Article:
The occurrence of imperfections - inclusions - is unavoidable in the production of clean steels. The strength of such a product is thought to be largely dependent on the size of the largest imperfection it contains, so inference on extreme inclusion size forms an important part of quality control for clean steels. Sampling is generally done by measuring imperfections on planar slices, leading to an extreme value version of a standard stereological problem: what can be said about the process of large inclusions on the basis of the sliced observations? This leads to an extreme value variant of the famous Wicksells corpuscle problem, previously addressed using a combination of standard extreme value models, stereological calculations and a Bayesian hierachical model formulation. However, previous analyses have generally been made under the assumption of spherical inclusions. In this article we consider the sensitivity of results to this assumption, allowing a broader class of inclusion shapes. This is not a trivial matter as the standard stereological calculations are valid only in the spherical case, leading to difficulties in likelihood specification. We focus therefore on likelihood-free Markov chain Monte Carlo methods, to which we add some ideas from simulated tempering procedures, to obtain an approximate inference. The methodology is shown to give good agreement with exact MCMC inference on restriction to spherical inclusions, and is checked more generally via a simulation study. On application to the steel data it is found that results are sensitive to the spherical assumption, but in a somewhat limited way.

Inference for stereological extremes.

BORTOT, PAOLA;
2007

Abstract

The occurrence of imperfections - inclusions - is unavoidable in the production of clean steels. The strength of such a product is thought to be largely dependent on the size of the largest imperfection it contains, so inference on extreme inclusion size forms an important part of quality control for clean steels. Sampling is generally done by measuring imperfections on planar slices, leading to an extreme value version of a standard stereological problem: what can be said about the process of large inclusions on the basis of the sliced observations? This leads to an extreme value variant of the famous Wicksells corpuscle problem, previously addressed using a combination of standard extreme value models, stereological calculations and a Bayesian hierachical model formulation. However, previous analyses have generally been made under the assumption of spherical inclusions. In this article we consider the sensitivity of results to this assumption, allowing a broader class of inclusion shapes. This is not a trivial matter as the standard stereological calculations are valid only in the spherical case, leading to difficulties in likelihood specification. We focus therefore on likelihood-free Markov chain Monte Carlo methods, to which we add some ideas from simulated tempering procedures, to obtain an approximate inference. The methodology is shown to give good agreement with exact MCMC inference on restriction to spherical inclusions, and is checked more generally via a simulation study. On application to the steel data it is found that results are sensitive to the spherical assumption, but in a somewhat limited way.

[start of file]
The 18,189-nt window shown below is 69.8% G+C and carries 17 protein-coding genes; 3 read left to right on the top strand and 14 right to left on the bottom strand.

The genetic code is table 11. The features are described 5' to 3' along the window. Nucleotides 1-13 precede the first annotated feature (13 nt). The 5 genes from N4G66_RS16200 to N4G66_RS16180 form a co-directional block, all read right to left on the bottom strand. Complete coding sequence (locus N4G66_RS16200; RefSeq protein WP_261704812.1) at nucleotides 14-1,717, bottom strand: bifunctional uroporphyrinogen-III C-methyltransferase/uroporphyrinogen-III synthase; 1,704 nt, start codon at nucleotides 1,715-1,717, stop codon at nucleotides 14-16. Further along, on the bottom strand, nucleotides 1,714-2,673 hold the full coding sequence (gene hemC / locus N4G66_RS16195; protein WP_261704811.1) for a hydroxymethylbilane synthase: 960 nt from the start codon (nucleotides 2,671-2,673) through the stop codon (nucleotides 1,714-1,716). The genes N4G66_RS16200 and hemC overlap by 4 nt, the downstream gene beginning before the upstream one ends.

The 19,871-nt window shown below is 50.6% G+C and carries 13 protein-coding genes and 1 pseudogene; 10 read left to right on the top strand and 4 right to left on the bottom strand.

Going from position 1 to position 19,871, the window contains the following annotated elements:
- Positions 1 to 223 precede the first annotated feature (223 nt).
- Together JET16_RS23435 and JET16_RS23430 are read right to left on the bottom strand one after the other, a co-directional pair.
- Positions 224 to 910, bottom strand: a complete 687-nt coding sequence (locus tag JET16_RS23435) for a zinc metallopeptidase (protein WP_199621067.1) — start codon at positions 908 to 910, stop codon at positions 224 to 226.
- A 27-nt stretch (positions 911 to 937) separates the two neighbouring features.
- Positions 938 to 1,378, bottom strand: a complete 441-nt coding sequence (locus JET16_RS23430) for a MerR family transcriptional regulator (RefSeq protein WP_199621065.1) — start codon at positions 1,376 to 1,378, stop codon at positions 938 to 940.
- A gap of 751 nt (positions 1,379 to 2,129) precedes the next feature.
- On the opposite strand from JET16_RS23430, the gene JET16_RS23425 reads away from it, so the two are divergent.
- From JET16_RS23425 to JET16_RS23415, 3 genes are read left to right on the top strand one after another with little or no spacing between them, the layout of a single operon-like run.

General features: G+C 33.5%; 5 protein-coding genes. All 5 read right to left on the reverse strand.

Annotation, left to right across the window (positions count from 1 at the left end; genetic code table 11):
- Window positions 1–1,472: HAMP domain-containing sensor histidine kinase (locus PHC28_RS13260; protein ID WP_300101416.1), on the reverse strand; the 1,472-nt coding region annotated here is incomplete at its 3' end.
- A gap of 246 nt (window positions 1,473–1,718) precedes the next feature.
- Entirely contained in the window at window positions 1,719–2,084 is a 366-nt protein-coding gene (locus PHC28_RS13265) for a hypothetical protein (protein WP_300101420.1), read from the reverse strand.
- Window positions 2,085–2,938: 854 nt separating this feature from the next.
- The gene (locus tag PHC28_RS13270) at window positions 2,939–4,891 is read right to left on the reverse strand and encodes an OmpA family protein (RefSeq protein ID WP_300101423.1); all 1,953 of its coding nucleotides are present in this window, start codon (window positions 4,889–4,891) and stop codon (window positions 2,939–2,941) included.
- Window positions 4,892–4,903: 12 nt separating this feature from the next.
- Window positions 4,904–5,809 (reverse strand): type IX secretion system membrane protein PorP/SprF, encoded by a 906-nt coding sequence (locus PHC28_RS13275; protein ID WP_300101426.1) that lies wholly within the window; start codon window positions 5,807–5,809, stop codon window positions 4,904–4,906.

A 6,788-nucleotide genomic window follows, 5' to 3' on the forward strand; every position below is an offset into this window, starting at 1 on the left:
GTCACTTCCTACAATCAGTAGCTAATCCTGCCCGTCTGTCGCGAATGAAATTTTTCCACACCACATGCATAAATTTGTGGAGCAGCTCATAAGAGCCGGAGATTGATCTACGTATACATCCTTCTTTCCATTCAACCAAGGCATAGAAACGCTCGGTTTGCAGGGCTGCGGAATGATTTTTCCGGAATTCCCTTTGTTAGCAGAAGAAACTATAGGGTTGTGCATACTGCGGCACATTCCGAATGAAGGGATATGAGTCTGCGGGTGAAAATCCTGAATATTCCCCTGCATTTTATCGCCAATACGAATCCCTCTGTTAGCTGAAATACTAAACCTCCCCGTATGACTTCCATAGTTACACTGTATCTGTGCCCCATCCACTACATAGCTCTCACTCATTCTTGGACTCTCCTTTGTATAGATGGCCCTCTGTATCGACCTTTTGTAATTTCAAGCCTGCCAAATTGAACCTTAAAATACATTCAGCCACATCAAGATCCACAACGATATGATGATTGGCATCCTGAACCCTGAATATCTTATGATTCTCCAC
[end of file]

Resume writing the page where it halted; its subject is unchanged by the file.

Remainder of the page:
P. Bortot; S. Coles; S. Sisson
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Utilizza questo identificativo per citare o creare un link a questo documento: http://hdl.handle.net/11585/47243
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